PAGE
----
The Facade Behind Mills' Character
IN THE presidential campaign which brought Professor Mills to power, his supporters made claims that his character was beyond question, and he is probably the most honest politician in living memory.
In a campaign pitch a party member explained that denying Professor Mills the presidency would be the greatest sin Ghanaians would dare commit. Reasons:
(a) His honesty unquestionable.
(b) His grounding in economics incomparable
(c) He knows matters of national importance, and he is ready to confront them as soon as he gets into office, after all, he was once a vice president; was there a stain on his character?
One political clown, in a state of delirium who claims to know the professor, said his honesty is so assuring that he wouldn't believe it if Mills should tell him he is corrupt.
They couldn't have said it better. Well, its eleven months into his presidency, let's review.
Where is the brave new world of social intervention the then candidate Mills pledged to help lessen the plight of Ghanaians; the 15,000 new housing units that are supposed to be built for allocation to wretched slum dwellers and the homeless; how about the one-time payment of the National Health Insurance Scheme which Professor Akosa coherently says is practically unfeasible and spelt the collapse of the entire health system.
The once effective NHIS Mills inherited from the Kufuor administration is already fraying at the edges.
Where are the brilliant young men and women that represent the new NDC and would put the country on a social democratic course?
The fact is that the hierarchy is deranged by the incompetence and ineptitude shown by some of the President's appointments.
“Some of his appointments are not assertive…some need to go if reshuffles come up”, one social commentator said. (Rawlings prefers the expression mediocrity)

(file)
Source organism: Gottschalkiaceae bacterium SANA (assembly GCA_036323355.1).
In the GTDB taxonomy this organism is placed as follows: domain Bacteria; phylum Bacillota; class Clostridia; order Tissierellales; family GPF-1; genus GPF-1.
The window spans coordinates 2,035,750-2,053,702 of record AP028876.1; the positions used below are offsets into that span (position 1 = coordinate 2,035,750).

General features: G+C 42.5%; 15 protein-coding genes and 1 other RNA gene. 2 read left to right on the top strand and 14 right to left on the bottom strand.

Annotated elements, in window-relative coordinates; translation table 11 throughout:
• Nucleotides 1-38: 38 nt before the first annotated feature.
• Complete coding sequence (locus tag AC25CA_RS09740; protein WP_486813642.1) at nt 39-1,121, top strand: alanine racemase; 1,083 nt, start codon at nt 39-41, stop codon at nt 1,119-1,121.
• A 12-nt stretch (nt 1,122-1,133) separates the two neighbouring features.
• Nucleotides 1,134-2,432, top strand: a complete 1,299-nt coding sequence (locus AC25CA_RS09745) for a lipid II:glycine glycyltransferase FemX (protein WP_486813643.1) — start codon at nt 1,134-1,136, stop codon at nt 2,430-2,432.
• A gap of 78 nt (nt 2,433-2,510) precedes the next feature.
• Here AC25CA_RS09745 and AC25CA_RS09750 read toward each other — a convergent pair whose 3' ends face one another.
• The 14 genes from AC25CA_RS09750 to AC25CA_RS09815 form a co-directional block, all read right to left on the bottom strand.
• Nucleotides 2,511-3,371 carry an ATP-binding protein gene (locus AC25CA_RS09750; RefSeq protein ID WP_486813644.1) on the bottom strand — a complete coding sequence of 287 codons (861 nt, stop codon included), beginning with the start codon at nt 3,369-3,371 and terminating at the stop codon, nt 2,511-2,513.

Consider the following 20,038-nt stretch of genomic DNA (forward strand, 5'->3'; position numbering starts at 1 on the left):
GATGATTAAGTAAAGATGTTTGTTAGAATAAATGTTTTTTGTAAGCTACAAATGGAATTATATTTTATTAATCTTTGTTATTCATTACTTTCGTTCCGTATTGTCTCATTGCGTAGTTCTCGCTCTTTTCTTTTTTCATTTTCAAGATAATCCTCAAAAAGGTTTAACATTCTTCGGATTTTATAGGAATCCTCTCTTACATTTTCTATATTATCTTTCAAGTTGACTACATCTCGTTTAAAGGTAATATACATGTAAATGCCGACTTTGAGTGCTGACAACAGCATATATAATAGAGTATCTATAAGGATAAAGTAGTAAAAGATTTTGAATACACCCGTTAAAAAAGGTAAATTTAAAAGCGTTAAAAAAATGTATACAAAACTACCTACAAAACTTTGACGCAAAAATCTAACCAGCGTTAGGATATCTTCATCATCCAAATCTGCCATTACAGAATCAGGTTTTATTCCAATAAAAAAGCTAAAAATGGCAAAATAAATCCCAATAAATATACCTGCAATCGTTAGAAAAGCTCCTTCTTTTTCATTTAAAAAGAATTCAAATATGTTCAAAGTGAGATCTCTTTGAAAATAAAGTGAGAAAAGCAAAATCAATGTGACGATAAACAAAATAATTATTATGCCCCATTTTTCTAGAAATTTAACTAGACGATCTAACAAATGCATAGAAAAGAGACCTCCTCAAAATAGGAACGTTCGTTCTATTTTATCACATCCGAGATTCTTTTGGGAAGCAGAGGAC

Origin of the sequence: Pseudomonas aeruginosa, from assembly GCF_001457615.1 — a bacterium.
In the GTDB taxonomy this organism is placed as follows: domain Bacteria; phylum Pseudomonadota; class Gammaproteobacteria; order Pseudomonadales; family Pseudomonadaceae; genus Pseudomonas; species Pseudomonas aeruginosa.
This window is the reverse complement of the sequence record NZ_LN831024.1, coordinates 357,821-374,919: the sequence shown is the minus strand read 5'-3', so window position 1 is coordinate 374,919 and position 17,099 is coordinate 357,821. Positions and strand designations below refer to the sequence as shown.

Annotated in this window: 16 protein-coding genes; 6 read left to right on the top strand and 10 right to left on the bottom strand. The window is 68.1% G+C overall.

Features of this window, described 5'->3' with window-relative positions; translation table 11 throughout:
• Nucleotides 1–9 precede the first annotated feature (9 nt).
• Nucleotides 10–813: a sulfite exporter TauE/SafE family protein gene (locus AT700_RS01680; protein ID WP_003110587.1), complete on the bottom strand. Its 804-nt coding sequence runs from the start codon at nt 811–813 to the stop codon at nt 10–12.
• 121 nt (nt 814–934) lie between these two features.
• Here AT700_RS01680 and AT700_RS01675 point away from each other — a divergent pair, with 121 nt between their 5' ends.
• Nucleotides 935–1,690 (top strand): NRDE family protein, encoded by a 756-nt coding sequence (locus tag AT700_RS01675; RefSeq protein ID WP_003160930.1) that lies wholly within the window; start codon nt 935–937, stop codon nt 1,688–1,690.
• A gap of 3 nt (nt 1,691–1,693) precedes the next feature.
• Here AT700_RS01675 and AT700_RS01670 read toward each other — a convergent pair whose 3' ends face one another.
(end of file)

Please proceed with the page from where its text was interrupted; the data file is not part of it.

Where is the forty per cent of appointments Mills promised to allocate to the numerous industrious women? As at now –thanks to Ursula Owusu- only eleven per cent of such appointments have been made. If you don't believe it, do the math.
And what has come from President Mills' promise to stay at home and build a better Ghana, as against the ''unnecessary'' trips former President Kufuor embarked on as he used to say.
Kufuor gave us the Millennium Challenge Account in his travels. What has President Mills given us? Nothing! Instead, he uses the impressive performance of the man he virulently criticizes for messing up the economy to secure loans from the World Bank.
But there is something glaringly larger at play during these few months of the Mills Presidency: his character.
He is weak and indecisive. Where in the world with a functioning government would crude oil - vital to every economy - takes months to arrive. If not the snail-pace government of President Mills, which has nothing to give Ghanaians except propaganda.
Let's face it. The high hopes and expectation that surrounded his victory in the elections have diminished. It is gone. For now – as he continues like this – he remains the worst president in living memory - uninspiring and feeble.
Observers of all political stripes have raised questions about Mills preparedness to deal with a major crisis if it arises; and to some extent, if he is his own man.
Little wonder the country is running low of basic supplies from water and petrol to erratic supply of power.
The man is simply not on top of things. He has vindicated his critics; and for his admirers, they are appalled.
It's almost a year into his administration; let's pray a major calamity does not befall us.
By Fidel Osafo Frimpong
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